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Freemuse is a European Non-Governmental Organization based in Copenhagen that monitors and advocates for freedom of artistic expression across the world. Its work is based on the belief that attacks on art derive from the desire to silence those voices and values that are alternative to the prevailing ones. Therefore, the freedom enjoyed by artists and thinkers can be seen as a useful indicator to measure the democratic quality of our societies.
In the annual report presented on 15 April 2020, Freemuse points out a continuing deterioration of freedom of expression in general and of art in particular, which translates into 711 attacks in 93 countries and shows that art continues to be a hazardous activity that can lead to harassment, censorship, imprisonment and even death. To successfully monitor this development, Freemuse compiles and analyses statistical data, as well as thorough interviews with artists around the world. The comparative analysis allows to identify global trends and recognize those areas where interference is necessary to defend the freedom of artistic expression.
Among the trends registered, one of the most striking is the advance of a discourse with populist overtones that exploits nationalist sentiments at the expense of cultural diversity, religious tolerance, political plurality and, in short, civil society. In countries like Hungary, Turkey, China and Russia, to name a few, legislative corpuses have been approved whose main objective is to target centres of critical thought and alternative narratives in order to impose an official and monolithic discourse. The most widely used concepts to justify this advance have been the fight against terrorism and state security. The laws that vaguely define these two concepts allow their arbitrary and discretionary use and have been used against musicians, actors, poets and cartoonists.
A second trend has been the institutionalization of religion-based discourses when this religion is understood as part of the State. In addition to the existing theocracies, there are therefore countries with democratic traditions where churches of different faiths claim the role of guardians of public morality. In Brazil, referents of the evangelical church do so from places in the national cabinet. In India, Hinduism under the leadership of Mahindra Modi is slowly advancing against the secular tradition of the country. The institutionalization of religious norms and beliefs of a group translates into funding cuts, censorship and encourages a climate of self-censorship. For artists living in these countries it is simply safer to refrain from thinking, portray certain content and work with certain materials.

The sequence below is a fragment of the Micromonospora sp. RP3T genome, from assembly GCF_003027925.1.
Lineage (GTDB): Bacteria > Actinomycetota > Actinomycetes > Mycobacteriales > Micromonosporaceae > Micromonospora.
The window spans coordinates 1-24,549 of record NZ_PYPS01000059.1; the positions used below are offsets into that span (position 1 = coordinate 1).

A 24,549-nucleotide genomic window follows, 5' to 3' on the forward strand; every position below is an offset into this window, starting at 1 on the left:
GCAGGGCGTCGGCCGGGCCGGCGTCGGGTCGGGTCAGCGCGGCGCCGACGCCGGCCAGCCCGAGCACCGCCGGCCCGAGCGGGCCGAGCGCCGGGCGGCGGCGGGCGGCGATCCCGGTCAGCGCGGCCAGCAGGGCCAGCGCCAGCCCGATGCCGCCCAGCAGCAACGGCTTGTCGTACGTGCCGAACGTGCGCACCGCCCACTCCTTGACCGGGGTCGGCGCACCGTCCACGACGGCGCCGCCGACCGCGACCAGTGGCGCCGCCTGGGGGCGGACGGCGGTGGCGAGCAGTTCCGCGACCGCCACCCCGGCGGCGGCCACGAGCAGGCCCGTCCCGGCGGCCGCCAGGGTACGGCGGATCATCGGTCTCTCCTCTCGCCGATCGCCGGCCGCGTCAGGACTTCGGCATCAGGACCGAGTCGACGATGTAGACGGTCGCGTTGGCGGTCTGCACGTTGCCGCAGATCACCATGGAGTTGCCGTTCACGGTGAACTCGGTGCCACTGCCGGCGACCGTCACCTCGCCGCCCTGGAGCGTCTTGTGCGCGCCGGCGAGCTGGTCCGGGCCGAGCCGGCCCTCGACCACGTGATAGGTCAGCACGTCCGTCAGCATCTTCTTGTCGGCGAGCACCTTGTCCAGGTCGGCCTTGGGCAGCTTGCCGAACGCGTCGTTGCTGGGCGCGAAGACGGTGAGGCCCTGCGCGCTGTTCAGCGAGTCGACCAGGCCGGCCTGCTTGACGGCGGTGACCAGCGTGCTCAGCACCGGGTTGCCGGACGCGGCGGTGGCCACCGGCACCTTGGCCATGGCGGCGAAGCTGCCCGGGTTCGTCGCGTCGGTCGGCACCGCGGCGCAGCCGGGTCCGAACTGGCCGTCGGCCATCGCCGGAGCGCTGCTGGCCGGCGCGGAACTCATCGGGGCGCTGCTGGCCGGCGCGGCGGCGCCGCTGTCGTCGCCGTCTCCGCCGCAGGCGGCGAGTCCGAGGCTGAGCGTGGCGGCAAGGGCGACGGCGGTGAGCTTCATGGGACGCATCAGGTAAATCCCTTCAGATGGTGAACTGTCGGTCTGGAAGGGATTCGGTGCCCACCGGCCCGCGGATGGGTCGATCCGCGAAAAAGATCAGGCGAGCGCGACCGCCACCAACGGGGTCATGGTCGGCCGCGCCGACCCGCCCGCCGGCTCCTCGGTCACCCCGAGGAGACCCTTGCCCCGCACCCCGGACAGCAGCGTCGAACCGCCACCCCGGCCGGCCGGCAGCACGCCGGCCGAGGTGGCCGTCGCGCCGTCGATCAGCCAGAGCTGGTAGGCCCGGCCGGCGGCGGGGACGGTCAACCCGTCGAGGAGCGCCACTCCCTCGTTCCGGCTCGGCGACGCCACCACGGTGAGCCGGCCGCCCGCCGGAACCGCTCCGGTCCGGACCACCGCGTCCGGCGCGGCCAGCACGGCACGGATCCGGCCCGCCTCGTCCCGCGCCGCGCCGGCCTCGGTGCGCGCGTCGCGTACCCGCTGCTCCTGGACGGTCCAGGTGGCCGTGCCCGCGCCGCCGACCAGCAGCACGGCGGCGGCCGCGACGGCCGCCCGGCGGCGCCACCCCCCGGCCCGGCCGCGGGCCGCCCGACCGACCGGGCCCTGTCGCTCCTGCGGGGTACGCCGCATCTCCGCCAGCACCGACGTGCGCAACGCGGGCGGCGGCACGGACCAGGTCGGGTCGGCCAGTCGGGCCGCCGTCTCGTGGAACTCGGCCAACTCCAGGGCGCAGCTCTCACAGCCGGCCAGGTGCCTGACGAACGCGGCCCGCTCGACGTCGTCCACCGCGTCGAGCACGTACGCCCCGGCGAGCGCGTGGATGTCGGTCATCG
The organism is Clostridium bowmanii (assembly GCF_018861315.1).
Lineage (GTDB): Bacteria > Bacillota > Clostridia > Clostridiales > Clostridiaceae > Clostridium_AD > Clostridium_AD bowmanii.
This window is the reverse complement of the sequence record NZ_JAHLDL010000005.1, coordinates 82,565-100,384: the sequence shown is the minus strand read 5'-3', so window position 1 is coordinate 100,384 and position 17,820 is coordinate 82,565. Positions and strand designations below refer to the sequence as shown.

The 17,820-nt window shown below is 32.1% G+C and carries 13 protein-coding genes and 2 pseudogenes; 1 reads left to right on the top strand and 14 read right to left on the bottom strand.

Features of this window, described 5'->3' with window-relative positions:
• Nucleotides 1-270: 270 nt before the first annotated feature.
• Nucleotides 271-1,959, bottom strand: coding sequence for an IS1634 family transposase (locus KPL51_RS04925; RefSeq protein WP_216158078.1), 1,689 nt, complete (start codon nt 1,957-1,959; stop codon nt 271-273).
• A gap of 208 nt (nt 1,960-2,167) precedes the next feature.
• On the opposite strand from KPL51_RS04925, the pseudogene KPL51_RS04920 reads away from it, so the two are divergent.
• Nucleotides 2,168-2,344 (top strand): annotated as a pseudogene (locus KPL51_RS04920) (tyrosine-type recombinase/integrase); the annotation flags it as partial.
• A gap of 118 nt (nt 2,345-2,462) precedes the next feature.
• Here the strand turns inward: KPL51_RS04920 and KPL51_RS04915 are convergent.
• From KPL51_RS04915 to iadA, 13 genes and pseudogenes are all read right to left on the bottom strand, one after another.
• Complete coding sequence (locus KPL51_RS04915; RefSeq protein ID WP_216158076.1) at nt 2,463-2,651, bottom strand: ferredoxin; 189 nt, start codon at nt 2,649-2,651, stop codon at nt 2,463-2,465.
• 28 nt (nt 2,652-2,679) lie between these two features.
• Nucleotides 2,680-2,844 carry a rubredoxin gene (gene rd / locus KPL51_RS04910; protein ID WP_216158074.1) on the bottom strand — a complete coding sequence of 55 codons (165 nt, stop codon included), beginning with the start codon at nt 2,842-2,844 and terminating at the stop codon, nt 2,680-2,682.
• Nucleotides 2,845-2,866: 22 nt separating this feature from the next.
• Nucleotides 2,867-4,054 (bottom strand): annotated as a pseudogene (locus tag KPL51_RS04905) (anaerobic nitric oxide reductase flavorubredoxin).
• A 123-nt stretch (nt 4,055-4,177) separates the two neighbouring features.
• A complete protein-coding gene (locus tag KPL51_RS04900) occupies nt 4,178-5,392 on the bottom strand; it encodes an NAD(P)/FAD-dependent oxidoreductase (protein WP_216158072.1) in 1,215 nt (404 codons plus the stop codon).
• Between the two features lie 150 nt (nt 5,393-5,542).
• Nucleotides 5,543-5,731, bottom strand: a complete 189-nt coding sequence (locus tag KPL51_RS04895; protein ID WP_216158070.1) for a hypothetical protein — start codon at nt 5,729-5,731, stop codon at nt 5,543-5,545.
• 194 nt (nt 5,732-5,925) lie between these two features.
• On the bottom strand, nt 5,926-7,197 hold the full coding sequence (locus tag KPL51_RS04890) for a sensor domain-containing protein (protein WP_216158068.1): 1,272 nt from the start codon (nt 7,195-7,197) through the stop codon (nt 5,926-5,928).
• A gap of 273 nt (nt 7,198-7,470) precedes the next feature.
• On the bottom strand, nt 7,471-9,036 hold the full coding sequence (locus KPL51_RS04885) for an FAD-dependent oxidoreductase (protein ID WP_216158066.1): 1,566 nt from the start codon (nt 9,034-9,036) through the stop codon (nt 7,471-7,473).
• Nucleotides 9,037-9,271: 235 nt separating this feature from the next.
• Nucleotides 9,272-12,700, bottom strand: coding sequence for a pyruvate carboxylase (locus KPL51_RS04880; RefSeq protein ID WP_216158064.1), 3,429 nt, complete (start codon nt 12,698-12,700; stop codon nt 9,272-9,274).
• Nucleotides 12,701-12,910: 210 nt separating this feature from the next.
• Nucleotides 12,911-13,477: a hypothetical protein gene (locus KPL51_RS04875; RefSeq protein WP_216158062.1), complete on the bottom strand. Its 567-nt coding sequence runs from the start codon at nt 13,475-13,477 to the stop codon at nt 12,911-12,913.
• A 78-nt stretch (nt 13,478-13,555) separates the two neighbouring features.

A particularly sensitive topic in this framework is sexual identity which, whether hetero-normative or not, becomes a taboo subject where a religious morality is imposed by law. A particularly vulnerable group is the LGBT community whose contents have been under attack, even in countries where homosexuality is not illegal. In fact, attacks have been recorded in countries as dissimilar as the United States, the United Kingdom, Indonesia, Sweden and Egypt, among others.
Historically, art has been suppressed by the state and the centres of power due to its ability to question the social norms that guide our lives and to disturb the structures of power. An intrinsic feature of that capacity is the ability to imagine other possible worlds, different from the ones we know in our day-to-day life. However, today's challenges call for a certain amount of imagination, creativity and alternative narratives to enable us to think about our present and our future. Hence, attacking the freedom of artistic expression is not only an attack against artists, it implies, above all, the impoverishment of the societies in which we live.
Cecilia Noce is academic advisor of Center for the Opening and Development of Latin America (CADAL).